Critics have also claimed that the introduction of cameras aimed at enforcing the 70mph limit, is not about road safety but about generating income through fines.
The new devices are grey, rather than the highly visible yellow cameras often used around roadworks, raising fears that motorists may be caught off guard.
Studies have shown that as many as 95 per cent of drivers admit to breaking the limit on motorways.
The introduction of cameras on one stretch of the M25 in Kent alone has led to almost 700 drivers receiving fines in little over two months.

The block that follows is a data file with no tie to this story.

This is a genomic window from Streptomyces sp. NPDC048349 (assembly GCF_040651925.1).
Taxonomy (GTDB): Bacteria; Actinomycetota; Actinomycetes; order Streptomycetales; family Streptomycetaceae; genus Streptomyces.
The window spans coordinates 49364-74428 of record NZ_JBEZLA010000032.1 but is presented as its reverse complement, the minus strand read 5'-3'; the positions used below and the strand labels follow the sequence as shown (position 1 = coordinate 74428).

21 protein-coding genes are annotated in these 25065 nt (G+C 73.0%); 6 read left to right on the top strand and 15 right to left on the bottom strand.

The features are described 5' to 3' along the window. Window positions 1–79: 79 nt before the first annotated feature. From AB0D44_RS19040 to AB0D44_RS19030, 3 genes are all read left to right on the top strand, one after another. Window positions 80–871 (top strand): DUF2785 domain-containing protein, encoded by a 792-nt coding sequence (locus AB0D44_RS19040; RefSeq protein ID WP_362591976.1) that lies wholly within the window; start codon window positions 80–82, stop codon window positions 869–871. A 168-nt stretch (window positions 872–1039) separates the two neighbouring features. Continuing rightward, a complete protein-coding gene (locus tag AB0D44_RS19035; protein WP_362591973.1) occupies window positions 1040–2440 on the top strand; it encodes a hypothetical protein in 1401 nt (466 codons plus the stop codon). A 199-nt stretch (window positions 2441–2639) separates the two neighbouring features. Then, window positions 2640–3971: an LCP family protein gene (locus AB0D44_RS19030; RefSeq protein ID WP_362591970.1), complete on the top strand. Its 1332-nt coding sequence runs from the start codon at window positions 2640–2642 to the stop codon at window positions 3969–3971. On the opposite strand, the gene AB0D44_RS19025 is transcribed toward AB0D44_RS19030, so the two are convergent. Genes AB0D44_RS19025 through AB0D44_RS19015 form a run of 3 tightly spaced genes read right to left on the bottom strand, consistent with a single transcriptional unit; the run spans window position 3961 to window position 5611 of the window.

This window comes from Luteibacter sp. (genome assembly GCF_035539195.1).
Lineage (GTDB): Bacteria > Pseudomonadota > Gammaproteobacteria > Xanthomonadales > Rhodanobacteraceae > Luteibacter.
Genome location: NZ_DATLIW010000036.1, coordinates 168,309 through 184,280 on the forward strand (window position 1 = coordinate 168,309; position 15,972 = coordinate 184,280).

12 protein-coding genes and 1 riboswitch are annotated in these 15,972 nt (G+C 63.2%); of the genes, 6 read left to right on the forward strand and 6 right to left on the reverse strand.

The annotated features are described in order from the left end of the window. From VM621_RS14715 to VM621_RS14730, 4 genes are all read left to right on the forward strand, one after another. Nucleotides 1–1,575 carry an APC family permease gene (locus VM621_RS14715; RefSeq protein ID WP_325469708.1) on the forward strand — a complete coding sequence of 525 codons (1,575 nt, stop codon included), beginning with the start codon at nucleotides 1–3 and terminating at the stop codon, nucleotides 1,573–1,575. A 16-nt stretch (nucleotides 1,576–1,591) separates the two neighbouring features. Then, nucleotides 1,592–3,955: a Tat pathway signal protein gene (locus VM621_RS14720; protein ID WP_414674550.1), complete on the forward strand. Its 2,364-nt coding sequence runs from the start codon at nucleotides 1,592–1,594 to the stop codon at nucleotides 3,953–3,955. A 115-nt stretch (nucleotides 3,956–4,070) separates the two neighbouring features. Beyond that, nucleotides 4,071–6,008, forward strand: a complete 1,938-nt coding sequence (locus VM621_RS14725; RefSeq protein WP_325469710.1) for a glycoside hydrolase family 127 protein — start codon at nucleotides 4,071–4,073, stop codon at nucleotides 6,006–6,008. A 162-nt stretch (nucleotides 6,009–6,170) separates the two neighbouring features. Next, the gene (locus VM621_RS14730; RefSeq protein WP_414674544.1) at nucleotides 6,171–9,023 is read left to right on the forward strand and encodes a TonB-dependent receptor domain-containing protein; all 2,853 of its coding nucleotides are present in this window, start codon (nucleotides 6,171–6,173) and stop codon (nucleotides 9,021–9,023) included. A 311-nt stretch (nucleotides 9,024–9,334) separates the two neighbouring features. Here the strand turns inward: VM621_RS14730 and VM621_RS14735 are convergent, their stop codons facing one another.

Some cameras were installed on a northern section of London’s orbital motorway before Christmas, and more will be deployed on busy stretches of some of the most important motorways including M1, M3, M6 and M60 over the next few years.
In 2013, Patrick McLoughlin abandoned plans to introduce a new 80mph speed limit on Britain's motorways amid fears the change would alienate women voters.
A Highways Agency spokesperson said: “Variable speed limits on smart motorways are primarily there to smooth traffic flow, reduce congestion and make journeys more reliable.
“Hundreds of thousands of motorists use this stretch of the M25 every day. The vast majority are sticking to the speed limits and are experiencing better journeys as a result of smart motorways.
“There are clear signs where cameras are in place and the new cameras are more visible than the previous versions.”